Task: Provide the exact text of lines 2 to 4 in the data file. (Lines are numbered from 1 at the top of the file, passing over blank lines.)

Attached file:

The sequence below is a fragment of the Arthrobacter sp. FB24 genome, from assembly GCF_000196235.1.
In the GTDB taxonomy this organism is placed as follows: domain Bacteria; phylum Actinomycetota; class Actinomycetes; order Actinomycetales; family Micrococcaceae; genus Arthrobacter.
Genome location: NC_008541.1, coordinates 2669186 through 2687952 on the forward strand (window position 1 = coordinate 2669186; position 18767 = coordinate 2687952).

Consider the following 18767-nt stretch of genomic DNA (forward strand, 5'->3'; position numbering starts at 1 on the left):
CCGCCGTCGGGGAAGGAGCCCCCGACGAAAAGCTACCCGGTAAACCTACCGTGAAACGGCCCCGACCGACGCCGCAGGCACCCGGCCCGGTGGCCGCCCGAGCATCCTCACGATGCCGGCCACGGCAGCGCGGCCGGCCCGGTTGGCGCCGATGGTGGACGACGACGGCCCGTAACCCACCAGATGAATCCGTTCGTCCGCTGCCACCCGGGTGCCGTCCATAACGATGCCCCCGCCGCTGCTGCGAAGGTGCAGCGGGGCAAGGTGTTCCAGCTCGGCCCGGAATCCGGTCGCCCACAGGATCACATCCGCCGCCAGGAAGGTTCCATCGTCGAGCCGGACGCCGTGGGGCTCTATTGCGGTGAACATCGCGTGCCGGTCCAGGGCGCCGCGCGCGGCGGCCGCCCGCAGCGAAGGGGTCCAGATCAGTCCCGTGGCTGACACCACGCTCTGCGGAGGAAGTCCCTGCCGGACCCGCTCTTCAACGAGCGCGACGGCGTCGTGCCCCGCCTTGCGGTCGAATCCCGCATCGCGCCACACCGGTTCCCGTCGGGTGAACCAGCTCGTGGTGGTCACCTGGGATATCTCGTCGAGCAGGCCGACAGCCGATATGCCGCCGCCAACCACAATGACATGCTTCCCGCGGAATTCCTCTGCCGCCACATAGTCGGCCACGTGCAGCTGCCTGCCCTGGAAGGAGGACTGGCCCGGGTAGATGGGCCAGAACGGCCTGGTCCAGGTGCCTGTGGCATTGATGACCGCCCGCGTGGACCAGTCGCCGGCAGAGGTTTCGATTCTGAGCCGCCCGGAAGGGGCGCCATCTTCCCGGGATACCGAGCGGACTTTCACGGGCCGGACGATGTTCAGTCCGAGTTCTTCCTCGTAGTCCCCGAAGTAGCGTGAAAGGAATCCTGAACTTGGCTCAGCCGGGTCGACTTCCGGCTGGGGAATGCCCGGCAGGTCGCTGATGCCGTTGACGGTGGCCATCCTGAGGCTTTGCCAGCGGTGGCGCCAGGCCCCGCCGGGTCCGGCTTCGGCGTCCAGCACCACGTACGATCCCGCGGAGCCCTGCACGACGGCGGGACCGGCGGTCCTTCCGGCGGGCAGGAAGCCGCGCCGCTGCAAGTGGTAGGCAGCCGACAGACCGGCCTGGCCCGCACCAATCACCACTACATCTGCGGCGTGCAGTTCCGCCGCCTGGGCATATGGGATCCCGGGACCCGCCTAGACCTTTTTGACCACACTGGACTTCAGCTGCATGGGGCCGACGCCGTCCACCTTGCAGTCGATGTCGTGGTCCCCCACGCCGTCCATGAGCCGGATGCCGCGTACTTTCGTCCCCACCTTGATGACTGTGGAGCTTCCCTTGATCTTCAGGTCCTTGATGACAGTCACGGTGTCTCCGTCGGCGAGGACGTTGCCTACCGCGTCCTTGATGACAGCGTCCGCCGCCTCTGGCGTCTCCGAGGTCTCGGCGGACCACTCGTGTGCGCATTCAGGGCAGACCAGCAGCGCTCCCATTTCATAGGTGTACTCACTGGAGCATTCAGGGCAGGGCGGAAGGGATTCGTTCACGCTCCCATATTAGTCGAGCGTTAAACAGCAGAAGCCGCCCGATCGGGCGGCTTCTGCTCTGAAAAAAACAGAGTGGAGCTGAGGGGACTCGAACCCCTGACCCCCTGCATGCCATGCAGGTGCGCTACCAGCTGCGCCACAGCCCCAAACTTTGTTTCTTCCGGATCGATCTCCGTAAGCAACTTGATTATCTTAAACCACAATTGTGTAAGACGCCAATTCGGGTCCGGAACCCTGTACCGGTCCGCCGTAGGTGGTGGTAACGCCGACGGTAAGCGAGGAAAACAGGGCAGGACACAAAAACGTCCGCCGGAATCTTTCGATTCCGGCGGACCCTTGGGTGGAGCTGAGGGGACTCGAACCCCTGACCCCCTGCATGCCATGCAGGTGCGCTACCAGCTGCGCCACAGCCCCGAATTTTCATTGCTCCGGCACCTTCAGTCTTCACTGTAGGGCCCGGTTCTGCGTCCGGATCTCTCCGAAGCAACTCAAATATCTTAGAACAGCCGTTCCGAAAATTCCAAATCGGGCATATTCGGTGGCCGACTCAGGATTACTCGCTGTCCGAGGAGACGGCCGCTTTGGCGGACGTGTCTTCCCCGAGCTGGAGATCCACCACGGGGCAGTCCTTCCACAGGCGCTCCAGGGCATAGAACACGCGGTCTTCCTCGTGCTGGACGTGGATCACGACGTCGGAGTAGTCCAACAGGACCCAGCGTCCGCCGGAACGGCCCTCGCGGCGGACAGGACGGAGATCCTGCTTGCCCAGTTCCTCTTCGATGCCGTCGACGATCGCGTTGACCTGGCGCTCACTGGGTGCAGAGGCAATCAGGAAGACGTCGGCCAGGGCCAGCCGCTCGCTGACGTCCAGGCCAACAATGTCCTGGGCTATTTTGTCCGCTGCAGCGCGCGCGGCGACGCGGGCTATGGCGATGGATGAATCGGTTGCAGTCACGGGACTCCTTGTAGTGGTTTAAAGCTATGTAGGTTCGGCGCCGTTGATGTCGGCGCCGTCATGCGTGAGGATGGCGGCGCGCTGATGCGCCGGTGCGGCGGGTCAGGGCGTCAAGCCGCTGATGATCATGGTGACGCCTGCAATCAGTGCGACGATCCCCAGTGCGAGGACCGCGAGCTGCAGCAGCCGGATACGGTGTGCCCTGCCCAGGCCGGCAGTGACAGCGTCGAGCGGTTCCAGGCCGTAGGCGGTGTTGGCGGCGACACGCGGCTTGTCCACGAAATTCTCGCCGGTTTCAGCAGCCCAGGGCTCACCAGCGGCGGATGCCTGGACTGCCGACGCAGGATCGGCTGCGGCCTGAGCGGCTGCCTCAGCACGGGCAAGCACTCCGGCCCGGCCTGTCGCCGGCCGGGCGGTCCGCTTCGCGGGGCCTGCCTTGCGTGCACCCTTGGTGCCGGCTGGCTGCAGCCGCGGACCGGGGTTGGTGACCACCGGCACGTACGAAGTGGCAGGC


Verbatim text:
In the GTDB taxonomy this organism is placed as follows: domain Bacteria; phylum Actinomycetota; class Actinomycetes; order Actinomycetales; family Micrococcaceae; genus Arthrobacter.
Genome location: NC_008541.1, coordinates 2669186 through 2687952 on the forward strand (window position 1 = coordinate 2669186; position 18767 = coordinate 2687952).

Consider the following 18767-nt stretch of genomic DNA (forward strand, 5'->3'; position numbering starts at 1 on the left):